Fall Fashion in Memphis 

Three Memphians share their tips for creating an affordable and sustainable wardrobe. 

When we learn about "sustainable fashion," we soon realize that there are many forms of it. Many of us have started to emphasize the importance of making and buying clothes in a more environmentally friendly manner, while others advocate buying secondhand/vintage items. Some are also discovering the benefits of renting clothes, as opposed to purchasing newly produced clothes, or purchasing on-demand, local, custom-made garments.

All are strategies promoting more environmentally, socially, and ethically conscious production and consumption and are becoming important steps toward forming a more sustainable fashion industry.

This fall, we take a look at how a few stylish Memphians are weaving sustainability into their wardrobe.

Jeremie →

@lacomidadejeremie

My family has always had a tradition of exploring nearby Connecticut towns on Sundays in the summer through the fall, shopping at thrift stores and hunting for tag sales. To me, it was like a scavenger hunt, but I quickly learned that some people thought that shopping second-hand made you poor and gross. Then I realized it was actually a way to look fabulous and penny-pinch. Now that's winning, if you ask me!

About three years ago, I created my platform "La Comida De Jeremie," where I share vegan recipes and how I live sustainably. I come from an urban city, similar to Memphis. When I came here, I knew that I had the opportunity to educate others, and that's exactly what I plan to do through fashion and food. Whether it's supporting one of Memphis' urban gardens or shopping at local thrift stores, together we can help the planet.

click to enlarge PHOTOGRAPHS BY ANDREA FENISE
  • Photographs by Andrea Fenise

Jeremie, Look 1

Hat: borrowed from boyfriend's

wardrobe 

Shirt: BooHooMan 

Pants: City Thrift

Belt: Depop

Shoes: Depop

click to enlarge coverstory_dsc02617.jpg

Jeremie, Look 2

Shirt: Goodwill

Jeans: Goodwill

Jacket: BooHooMan

Shoes: Depop

...

Sophorn →

@sophornkuoy

Linking fashion to sustainability is a fairly new concept for me. As an architect, sustainability is something we consider at every stage of design. Sourcing sustainable products or materials for a building is a practice that can also be applied when choosing the foods I eat or the clothes I wear. Now I've been more conscious about purchasing classic garments, whether new or vintage, made from quality, natural fabrics, which feel better, last longer, and can be passed down through many, many years.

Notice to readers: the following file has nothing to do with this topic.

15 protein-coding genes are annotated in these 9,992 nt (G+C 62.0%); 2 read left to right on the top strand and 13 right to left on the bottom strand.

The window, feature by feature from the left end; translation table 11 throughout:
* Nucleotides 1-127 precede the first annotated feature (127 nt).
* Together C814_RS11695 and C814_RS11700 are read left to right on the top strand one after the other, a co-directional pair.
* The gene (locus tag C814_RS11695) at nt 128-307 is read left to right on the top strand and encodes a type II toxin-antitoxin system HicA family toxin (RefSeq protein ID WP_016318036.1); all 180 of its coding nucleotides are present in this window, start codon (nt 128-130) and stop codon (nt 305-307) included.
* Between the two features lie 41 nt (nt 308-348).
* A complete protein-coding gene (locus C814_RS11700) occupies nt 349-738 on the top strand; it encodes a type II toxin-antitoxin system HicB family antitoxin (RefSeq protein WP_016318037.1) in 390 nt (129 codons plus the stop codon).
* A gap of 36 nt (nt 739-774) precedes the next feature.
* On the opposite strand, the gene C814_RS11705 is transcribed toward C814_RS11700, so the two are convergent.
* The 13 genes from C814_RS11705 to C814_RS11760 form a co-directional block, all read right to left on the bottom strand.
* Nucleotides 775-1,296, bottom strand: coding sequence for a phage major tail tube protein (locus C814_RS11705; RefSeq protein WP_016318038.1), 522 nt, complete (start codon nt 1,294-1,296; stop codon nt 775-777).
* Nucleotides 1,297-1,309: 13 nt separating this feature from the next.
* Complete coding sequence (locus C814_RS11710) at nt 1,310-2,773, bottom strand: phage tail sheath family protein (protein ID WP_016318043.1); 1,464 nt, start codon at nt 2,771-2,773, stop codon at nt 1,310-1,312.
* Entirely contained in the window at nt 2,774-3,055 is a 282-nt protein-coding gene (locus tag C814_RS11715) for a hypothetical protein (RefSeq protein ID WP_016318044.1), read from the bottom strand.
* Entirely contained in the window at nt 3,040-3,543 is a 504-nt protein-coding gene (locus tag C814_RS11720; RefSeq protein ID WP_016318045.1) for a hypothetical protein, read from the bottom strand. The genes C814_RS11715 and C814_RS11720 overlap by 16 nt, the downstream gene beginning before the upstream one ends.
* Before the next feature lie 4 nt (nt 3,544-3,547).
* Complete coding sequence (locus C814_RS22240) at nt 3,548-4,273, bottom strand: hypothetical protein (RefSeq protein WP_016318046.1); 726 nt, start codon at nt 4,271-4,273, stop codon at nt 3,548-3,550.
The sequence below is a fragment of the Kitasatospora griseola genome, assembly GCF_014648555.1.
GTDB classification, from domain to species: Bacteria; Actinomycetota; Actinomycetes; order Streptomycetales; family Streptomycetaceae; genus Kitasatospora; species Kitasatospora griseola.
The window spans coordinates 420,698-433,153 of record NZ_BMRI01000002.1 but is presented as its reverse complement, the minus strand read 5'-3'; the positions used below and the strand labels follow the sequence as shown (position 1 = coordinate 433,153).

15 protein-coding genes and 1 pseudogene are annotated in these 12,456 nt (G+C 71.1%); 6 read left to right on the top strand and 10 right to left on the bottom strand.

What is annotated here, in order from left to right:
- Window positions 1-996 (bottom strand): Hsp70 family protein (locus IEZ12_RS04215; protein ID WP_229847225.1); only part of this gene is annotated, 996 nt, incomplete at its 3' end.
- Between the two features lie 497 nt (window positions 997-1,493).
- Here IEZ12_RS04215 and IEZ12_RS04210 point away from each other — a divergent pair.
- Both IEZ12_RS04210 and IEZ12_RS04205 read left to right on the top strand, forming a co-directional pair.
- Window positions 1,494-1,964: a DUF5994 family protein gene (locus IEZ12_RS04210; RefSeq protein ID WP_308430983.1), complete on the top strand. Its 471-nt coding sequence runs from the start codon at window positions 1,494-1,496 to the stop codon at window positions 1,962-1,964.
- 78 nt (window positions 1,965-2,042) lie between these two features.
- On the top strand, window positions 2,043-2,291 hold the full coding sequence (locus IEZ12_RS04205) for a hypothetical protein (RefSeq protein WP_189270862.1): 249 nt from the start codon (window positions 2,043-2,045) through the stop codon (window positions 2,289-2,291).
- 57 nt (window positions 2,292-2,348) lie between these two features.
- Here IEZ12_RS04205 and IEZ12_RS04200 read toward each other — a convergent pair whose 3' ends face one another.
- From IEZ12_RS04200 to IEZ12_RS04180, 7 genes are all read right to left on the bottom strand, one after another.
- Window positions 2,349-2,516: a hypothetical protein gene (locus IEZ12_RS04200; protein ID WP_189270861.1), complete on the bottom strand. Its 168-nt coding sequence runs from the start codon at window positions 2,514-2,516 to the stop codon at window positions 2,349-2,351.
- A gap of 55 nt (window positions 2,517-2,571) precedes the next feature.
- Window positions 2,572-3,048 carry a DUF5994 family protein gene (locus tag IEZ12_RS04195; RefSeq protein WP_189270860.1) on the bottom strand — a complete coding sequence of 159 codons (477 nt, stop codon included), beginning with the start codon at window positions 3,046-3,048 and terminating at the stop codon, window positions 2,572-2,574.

click to enlarge Sophorn
  • Sophorn

Sophorn, Look 1

Linen wrap dress: handcrafted by Nich via Etsy

Boots: Born

Clutch: TIENA, ttiena.com

click to enlarge coverstory_dsc02574.jpg

Sophorn, Look 2

Cotton blend sweater: a Paris find

Trousers: Stock & Belle, @stockandbelle

Shoes: Born

...

Khalifa Kofi →

@khalifa.kofi

I grew up in South Memphis in a single-parent household for a majority of my life. Sustainable clothing has always been a part of my existence for as long as I can remember. Being the third of five children, I often got hand-me-downs from my older brothers. I learned how to sew from my Gram. So, I would do little alterations to everything I received to make it my own. I'd add buttons, patches, rips ... anything to make it new and mine.

My love of DIY blossomed at an early age and just stuck with me. Thrifted fashion immediately became my lifestyle. Clothing with a history, a story, reminded me of myself. Thrifting is therapeutic for me. I try to pair a lot of my found fashions with local POC boutiques and businesses. Aside from Goodwill, Plato's Closet, Salvation Army, and other plethora of tiny thrift stops and antique malls, places like Mbabzi House of Style, The Gift Wraps, and booths of Tako's Treasures clothing aid in keeping my style a unique mixture of modern, '70s, and heavily cultural. 

Memphis and being a Memphian inspires a lot of what I do. This city holds so much talent and inspiration! I'm lucky enough to be immersed fully in the art environment here. I'm never not pouring that inspiration into my overall presentation ... and sustainable clothing is easily accessible. 

click to enlarge Khalifa Kofi
  • Khalifa Kofi

Khalifa, Look 1

Fedora: Target

Striped jumper: City Thrift 

Silver necklace: my mom's jewelry box

Black heels and chunky knit cardigan: my Aunt

Jean's closet

click to enlarge coverstory_dsc02572.jpg

Khalifa, Look 2

Tweed coat with faux fur collar: TIENA, ttiena.com

High-waist jeans: City Thrift

Burgundy snakeskin bag: belonged to my Gram 

Tan heels: my Aunt Jean's closet

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